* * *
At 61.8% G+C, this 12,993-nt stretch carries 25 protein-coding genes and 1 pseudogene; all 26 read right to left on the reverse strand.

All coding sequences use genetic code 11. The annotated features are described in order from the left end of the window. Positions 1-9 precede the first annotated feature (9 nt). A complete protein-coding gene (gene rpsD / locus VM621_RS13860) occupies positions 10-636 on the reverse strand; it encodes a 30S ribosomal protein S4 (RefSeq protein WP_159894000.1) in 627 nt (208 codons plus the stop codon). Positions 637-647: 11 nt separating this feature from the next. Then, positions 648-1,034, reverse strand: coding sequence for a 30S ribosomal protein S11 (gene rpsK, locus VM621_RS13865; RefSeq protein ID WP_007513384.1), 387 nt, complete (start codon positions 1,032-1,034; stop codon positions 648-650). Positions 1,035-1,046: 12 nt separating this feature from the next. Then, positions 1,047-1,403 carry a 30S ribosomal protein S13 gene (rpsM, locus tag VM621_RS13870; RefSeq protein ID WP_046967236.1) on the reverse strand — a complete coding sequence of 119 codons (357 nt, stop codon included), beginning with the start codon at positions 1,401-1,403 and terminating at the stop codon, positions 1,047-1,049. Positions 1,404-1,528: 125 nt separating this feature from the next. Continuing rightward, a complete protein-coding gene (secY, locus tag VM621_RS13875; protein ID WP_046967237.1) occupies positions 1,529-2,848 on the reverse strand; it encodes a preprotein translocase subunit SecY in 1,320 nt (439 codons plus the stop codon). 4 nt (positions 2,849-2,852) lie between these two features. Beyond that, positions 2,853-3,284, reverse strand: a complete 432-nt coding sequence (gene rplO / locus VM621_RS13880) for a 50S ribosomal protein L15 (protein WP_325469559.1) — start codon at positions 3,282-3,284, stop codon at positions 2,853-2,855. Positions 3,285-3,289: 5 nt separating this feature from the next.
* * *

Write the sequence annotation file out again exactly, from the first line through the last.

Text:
At 61.8% G+C, this 12,993-nt stretch carries 25 protein-coding genes and 1 pseudogene; all 26 read right to left on the reverse strand.

All coding sequences use genetic code 11. The annotated features are described in order from the left end of the window. Positions 1-9 precede the first annotated feature (9 nt). A complete protein-coding gene (gene rpsD / locus VM621_RS13860) occupies positions 10-636 on the reverse strand; it encodes a 30S ribosomal protein S4 (RefSeq protein WP_159894000.1) in 627 nt (208 codons plus the stop codon). Positions 637-647: 11 nt separating this feature from the next. Then, positions 648-1,034, reverse strand: coding sequence for a 30S ribosomal protein S11 (gene rpsK, locus VM621_RS13865; RefSeq protein ID WP_007513384.1), 387 nt, complete (start codon positions 1,032-1,034; stop codon positions 648-650). Positions 1,035-1,046: 12 nt separating this feature from the next. Then, positions 1,047-1,403 carry a 30S ribosomal protein S13 gene (rpsM, locus tag VM621_RS13870; RefSeq protein ID WP_046967236.1) on the reverse strand — a complete coding sequence of 119 codons (357 nt, stop codon included), beginning with the start codon at positions 1,401-1,403 and terminating at the stop codon, positions 1,047-1,049. Positions 1,404-1,528: 125 nt separating this feature from the next. Continuing rightward, a complete protein-coding gene (secY, locus tag VM621_RS13875; protein ID WP_046967237.1) occupies positions 1,529-2,848 on the reverse strand; it encodes a preprotein translocase subunit SecY in 1,320 nt (439 codons plus the stop codon). 4 nt (positions 2,849-2,852) lie between these two features. Beyond that, positions 2,853-3,284, reverse strand: a complete 432-nt coding sequence (gene rplO / locus VM621_RS13880) for a 50S ribosomal protein L15 (protein WP_325469559.1) — start codon at positions 3,282-3,284, stop codon at positions 2,853-2,855. Positions 3,285-3,289: 5 nt separating this feature from the next.